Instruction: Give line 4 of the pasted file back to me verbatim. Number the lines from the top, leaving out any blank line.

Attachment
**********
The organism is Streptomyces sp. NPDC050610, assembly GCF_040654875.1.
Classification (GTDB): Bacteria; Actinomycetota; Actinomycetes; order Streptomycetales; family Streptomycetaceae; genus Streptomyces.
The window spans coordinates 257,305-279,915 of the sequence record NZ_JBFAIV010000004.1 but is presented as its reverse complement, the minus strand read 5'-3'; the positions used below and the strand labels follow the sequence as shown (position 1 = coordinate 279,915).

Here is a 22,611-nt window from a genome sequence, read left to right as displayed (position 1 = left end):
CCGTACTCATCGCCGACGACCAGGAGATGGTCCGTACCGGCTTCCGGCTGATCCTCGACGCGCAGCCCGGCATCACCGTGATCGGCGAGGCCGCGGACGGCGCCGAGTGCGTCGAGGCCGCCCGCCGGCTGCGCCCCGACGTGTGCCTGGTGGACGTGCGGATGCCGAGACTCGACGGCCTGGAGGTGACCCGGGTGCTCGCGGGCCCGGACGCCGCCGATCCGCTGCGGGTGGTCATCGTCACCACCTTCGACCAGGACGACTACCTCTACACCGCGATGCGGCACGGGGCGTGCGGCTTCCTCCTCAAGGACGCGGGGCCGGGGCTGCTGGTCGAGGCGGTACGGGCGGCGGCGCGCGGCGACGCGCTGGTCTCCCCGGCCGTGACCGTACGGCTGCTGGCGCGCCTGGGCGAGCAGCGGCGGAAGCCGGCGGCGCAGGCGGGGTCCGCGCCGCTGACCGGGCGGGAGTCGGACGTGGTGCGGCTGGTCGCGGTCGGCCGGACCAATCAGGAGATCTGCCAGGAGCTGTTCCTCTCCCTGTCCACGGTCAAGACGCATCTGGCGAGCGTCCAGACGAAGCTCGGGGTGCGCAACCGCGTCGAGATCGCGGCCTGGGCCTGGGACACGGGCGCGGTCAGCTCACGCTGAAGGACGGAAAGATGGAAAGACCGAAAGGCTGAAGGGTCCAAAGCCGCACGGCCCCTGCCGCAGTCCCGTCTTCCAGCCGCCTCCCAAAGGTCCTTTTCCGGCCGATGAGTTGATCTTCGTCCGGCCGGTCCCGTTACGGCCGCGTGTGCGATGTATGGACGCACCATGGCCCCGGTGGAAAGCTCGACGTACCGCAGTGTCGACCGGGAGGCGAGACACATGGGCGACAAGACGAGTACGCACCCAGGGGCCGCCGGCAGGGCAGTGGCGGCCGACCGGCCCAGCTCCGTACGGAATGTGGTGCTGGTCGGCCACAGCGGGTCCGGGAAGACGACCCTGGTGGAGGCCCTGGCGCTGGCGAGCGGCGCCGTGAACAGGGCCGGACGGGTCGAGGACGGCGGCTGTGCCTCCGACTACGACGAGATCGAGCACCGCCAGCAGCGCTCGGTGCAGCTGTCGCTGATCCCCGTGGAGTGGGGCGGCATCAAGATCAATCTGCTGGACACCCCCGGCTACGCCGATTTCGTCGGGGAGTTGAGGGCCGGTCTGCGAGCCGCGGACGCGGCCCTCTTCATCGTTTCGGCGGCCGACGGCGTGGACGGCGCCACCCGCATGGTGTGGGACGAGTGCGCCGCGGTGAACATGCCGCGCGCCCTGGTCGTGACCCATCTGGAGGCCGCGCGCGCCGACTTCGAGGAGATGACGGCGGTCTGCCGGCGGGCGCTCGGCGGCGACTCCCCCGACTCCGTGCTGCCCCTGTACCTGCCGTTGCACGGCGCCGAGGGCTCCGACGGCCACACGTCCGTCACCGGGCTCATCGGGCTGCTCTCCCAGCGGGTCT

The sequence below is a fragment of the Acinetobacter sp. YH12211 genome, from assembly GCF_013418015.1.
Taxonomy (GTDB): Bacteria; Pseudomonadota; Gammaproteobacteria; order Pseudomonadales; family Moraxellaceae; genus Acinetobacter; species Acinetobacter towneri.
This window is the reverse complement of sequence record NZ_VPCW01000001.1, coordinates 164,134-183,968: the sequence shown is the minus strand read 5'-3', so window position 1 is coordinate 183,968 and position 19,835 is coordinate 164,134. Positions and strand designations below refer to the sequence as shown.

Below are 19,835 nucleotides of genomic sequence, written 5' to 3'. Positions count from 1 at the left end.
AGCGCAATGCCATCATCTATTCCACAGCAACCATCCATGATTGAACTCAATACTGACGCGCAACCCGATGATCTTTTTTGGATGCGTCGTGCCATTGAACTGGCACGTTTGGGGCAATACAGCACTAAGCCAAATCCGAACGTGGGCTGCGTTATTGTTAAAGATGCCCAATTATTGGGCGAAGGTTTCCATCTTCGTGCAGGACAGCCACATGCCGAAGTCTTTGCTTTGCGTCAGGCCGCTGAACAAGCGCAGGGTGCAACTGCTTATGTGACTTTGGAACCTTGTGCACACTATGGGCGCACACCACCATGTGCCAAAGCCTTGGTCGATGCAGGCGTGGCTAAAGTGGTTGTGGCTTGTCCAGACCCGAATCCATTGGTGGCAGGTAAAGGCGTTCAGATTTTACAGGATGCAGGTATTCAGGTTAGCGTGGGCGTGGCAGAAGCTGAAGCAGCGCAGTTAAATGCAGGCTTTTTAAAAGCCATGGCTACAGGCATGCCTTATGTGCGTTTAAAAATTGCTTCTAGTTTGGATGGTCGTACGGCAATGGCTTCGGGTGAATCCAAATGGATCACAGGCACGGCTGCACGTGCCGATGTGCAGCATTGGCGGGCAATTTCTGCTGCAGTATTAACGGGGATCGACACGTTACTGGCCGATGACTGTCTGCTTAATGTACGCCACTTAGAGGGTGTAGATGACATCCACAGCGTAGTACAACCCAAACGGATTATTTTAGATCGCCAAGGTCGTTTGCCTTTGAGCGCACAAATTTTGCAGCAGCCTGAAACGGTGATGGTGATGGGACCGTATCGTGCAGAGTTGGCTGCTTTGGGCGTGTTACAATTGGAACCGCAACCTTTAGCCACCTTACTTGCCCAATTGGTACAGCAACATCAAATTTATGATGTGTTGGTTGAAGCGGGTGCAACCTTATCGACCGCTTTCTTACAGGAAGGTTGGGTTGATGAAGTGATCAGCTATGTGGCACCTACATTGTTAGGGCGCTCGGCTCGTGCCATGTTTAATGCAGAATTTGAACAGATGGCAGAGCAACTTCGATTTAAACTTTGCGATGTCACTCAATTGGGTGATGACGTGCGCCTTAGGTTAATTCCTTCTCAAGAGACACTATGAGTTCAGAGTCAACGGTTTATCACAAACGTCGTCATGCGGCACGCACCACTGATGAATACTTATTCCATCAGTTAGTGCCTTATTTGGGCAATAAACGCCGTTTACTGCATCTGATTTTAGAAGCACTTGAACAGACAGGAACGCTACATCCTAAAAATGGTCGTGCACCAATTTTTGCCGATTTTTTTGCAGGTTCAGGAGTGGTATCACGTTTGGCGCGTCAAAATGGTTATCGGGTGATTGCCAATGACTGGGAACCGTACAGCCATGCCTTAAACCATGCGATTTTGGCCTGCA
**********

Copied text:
Here is a 22,611-nt window from a genome sequence, read left to right as displayed (position 1 = left end):